Professor Joel Reidenberg, founder of the Center on Law and Information, was quoted in an article for Law360 on Facebook’s recent lawsuit claiming a spyware company compromised the phones of WhatsApp users.
The case is believed to be the first time that an encrypted communications platform has sued a private company for getting around its encryption. To do so, Facebook’s lawyers came up with a creative and potentially risky argument under the Computer Fraud and Abuse Act, the main federal anti-hacking statute, industry attorneys say.
Joel Reidenberg, a professor and founder of the Center on Law and Information Policy at Fordham University School of Law, agreed that Facebook’s CFAA argument put the company in somewhat uncharted legal territory. The Ninth Circuit has found that violating a company’s terms of service alone is not enough to breach federal anti-hacking law unless the company continues to do so after receiving a cease-and-desist letter, for example, though Facebook’s case includes other claims.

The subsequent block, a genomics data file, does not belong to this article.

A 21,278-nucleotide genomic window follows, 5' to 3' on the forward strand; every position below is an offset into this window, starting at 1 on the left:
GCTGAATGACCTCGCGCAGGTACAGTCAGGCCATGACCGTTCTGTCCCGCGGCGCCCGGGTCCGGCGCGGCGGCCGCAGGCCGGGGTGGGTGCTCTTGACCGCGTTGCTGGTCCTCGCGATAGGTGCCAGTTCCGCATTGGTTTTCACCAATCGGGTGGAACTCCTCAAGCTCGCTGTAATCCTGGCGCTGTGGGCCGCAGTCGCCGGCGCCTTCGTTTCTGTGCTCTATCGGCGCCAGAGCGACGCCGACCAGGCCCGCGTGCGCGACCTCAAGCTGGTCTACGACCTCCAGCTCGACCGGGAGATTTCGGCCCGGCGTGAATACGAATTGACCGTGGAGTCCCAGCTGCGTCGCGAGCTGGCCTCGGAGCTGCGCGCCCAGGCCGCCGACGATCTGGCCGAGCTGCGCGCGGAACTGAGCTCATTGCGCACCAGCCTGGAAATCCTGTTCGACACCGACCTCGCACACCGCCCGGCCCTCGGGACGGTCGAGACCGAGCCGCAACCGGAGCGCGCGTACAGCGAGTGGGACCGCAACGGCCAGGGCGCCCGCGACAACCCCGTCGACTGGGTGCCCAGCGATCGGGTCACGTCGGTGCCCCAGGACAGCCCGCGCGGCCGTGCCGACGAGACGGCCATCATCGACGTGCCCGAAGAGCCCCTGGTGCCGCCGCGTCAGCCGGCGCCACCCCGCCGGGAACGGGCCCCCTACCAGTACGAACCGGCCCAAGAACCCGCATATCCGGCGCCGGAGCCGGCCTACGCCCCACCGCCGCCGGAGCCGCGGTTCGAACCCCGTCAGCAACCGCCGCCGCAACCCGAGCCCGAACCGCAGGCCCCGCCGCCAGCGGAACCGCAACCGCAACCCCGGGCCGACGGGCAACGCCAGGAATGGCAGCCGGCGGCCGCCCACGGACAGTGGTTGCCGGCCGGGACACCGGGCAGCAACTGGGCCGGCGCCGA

But the alleged spy campaign bolsters the social media giant’s position in its ongoing struggle with the U.S. government over whether it should be forced to break its encryption for law enforcement access, Reidenberg said.
U.S. officials have long called for tech giants to build a way for law enforcement to see their encrypted devices and communications, warning that criminals are using such platforms to “go dark” and evade detection. Tech companies have sharply criticized the suggestion that they build what they call “back doors” into their systems.
“I think an international moratorium is very unrealistic right now, because we don’t even have national consensus let alone an international one about how these tools should be used,” Reidenberg said.